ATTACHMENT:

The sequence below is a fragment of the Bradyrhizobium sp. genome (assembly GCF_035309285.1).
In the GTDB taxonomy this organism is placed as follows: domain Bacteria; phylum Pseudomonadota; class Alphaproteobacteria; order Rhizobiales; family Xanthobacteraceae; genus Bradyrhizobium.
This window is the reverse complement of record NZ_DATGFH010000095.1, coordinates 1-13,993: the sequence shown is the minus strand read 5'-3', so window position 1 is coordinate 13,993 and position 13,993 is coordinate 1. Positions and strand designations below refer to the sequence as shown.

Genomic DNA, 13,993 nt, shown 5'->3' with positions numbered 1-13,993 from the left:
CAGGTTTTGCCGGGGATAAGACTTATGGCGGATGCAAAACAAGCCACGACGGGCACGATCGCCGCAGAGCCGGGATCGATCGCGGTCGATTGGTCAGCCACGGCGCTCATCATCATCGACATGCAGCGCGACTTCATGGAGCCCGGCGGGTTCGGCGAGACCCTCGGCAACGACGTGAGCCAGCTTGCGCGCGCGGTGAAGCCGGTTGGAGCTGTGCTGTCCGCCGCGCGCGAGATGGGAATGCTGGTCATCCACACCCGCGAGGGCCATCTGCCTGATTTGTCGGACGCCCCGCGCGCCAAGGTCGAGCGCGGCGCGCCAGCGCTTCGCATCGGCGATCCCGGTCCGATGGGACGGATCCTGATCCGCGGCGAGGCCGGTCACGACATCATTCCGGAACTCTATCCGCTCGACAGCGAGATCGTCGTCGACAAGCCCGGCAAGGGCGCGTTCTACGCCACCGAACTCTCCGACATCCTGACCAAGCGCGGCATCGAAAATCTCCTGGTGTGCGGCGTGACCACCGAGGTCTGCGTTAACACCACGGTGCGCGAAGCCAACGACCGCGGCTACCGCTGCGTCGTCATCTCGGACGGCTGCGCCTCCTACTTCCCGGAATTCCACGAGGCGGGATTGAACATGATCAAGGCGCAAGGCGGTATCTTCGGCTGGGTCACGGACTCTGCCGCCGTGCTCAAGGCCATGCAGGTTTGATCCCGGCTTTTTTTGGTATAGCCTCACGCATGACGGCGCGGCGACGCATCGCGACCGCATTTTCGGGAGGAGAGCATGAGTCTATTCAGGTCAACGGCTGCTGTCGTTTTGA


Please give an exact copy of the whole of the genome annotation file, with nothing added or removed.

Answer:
The sequence below is a fragment of the Bradyrhizobium sp. genome (assembly GCF_035309285.1).
In the GTDB taxonomy this organism is placed as follows: domain Bacteria; phylum Pseudomonadota; class Alphaproteobacteria; order Rhizobiales; family Xanthobacteraceae; genus Bradyrhizobium.
This window is the reverse complement of record NZ_DATGFH010000095.1, coordinates 1-13,993: the sequence shown is the minus strand read 5'-3', so window position 1 is coordinate 13,993 and position 13,993 is coordinate 1. Positions and strand designations below refer to the sequence as shown.

Genomic DNA, 13,993 nt, shown 5'->3' with positions numbered 1-13,993 from the left:
CAGGTTTTGCCGGGGATAAGACTTATGGCGGATGCAAAACAAGCCACGACGGGCACGATCGCCGCAGAGCCGGGATCGATCGCGGTCGATTGGTCAGCCACGGCGCTCATCATCATCGACATGCAGCGCGACTTCATGGAGCCCGGCGGGTTCGGCGAGACCCTCGGCAACGACGTGAGCCAGCTTGCGCGCGCGGTGAAGCCGGTTGGAGCTGTGCTGTCCGCCGCGCGCGAGATGGGAATGCTGGTCATCCACACCCGCGAGGGCCATCTGCCTGATTTGTCGGACGCCCCGCGCGCCAAGGTCGAGCGCGGCGCGCCAGCGCTTCGCATCGGCGATCCCGGTCCGATGGGACGGATCCTGATCCGCGGCGAGGCCGGTCACGACATCATTCCGGAACTCTATCCGCTCGACAGCGAGATCGTCGTCGACAAGCCCGGCAAGGGCGCGTTCTACGCCACCGAACTCTCCGACATCCTGACCAAGCGCGGCATCGAAAATCTCCTGGTGTGCGGCGTGACCACCGAGGTCTGCGTTAACACCACGGTGCGCGAAGCCAACGACCGCGGCTACCGCTGCGTCGTCATCTCGGACGGCTGCGCCTCCTACTTCCCGGAATTCCACGAGGCGGGATTGAACATGATCAAGGCGCAAGGCGGTATCTTCGGCTGGGTCACGGACTCTGCCGCCGTGCTCAAGGCCATGCAGGTTTGATCCCGGCTTTTTTTGGTATAGCCTCACGCATGACGGCGCGGCGACGCATCGCGACCGCATTTTCGGGAGGAGAGCATGAGTCTATTCAGGTCAACGGCTGCTGTCGTTTTGA